Review board gives Spillway townhome project green light

Wednesday, July 08, 2020

 

 

 

 

 

By BARBARA CHRISTIAN CHAGRIN FALLS

The Riverhaus townhome development on Cleveland Street and the South Spillway property received final and unanimous approval by the village Architectural Review Board last week, but with conditions. The OK is contingent on the board’s review of the retaining wall and hardscape details, window details, brick samples with mortar detail along with drawings of gutter edges, soffits and beams, officials specified at the June 23 meeting.

Developer Andrew Brickman of Brickhaus Partners building firm had hoped for a late July or early August groundbreaking, but a long “to do” list could push that date further into the future. He described the list as all “normal administrative details” with no deal breakers that would prohibit the project from moving forward. “None of us, including our company or the village, have been put through anything like this,” Mr. Brickman said last month, referring to how the coronavirus pandemic lockdown had stopped motion on every facet of the project. Left to do before groundbreaking can take place include fulfilling the architectural board contingencies, preliminary subdivision sketch review with the village administrator, preliminary and final plat review and approvals from the village Planning and Zoning Commission. Part of the plat approval process involves submitting all engineering plans for the site, including slope stability information as required by the village engineer. No building permits will be issued or site work allowed until all approvals have been granted.

The Riverhaus site is on the south bank of the Chagrin River on a small chunk of land that housed water clarifying equipment for Chase Bag and later the Ivex paper company on the river’s opposite bank. It is considered by many to be an eyesore since demolition of the mill buildings. Partnering with Mr. Brickman and his company in marketing the remaining Riverhaus units is Howard Hanna Realtor Laurel Heater, a Chagrin Falls-bred resident, Mr. Brickman pointed out. The good news is, Mr. Brickman added, three of the units have been sold indicating the demoed site did not deter sales. The new townhomes are priced between $775,000 and $1 million or more with killer views of the Chagrin River and the not-so-killer views of the demolished paper mill across the river. “There are two sets of waterfalls and people love the old smokestack,” Mr. Brickman said of the only remaining built feature left of the now-demolished papermaking mill. Mr. Brickman hinted that the old mill site has been attracting new interest and perhaps new and more attractive cross-river neighbors.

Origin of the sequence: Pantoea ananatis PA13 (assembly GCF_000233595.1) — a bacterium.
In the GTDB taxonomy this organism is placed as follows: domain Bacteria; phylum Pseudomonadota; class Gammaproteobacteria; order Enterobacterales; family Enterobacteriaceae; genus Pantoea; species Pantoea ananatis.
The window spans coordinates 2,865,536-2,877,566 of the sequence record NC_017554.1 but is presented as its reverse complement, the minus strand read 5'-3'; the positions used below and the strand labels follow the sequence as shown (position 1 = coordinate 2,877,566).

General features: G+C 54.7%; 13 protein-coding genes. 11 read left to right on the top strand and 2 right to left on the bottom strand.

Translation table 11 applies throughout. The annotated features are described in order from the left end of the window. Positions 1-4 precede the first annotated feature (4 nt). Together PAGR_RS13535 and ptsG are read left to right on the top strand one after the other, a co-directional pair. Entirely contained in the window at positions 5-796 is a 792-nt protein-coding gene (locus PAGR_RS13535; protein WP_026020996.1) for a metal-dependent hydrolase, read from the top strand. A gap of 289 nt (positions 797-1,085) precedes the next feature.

In fact, this week, Richard Cochran, president and CEO of the Western Reserve Land Conservancy went on record confirming that the nonprofit organization is interested in the Spillway. “We’d like to acquire it to create a park that connects Whitesburg [Nature Preserve] to Riverside Park, but we do not have it under contract.” Mr. Cochran and the Chagrin River Land Conservancy, precursor to WRLC, was instrumental in assisting the village and then councilman and now Mayor William Tomko to obtain the gift of the Mill lake from Ivex as it was divesting its Chagrin Falls properties in the early 1990s. It had once been a private fish and game camp at the end of High Street. It is now Whitesburg Nature Preserve. More than a decade ago, Spillway Partners, a group of local men, bought the sprawling property with its collection of old – some historic – buildings from the Ivex property then briefly owned by Industrial giant the Alcoa company. Alcoa had purchased the property from IVEX and for a brief time dabbled in paper processing but after a few years, found paper and aluminum were not a good fit and it put the sprawling property with its mix of old mill and office buildings up for sale. Spillway Partners planned to restore the site and won a rezoning initiative to create a multi-use development anchored by a fully operational brewery, restaurants, retail, office space and a public Riverwalk extending into Whitesburg Nature Preserve. Then boom times turned into hard times with the 2008 recession. Cash dried up and potential tenants were nowhere to be found. After years of failure, the partners made the hard decision to sell the property hoping a buyer take on their original vision. That did not happen although the partners and Fairmount Properties had a brief flirtation. It was never consummated. Spillway layed fallow, the unused buildings deteriorated until the village and the partners agreed demolishing them – but saving the stack as historic point of interest – would make the property more saleable. That remains the hope. In the meantime, ,the south banks and Riverhaus project moves ahead one approval after another.

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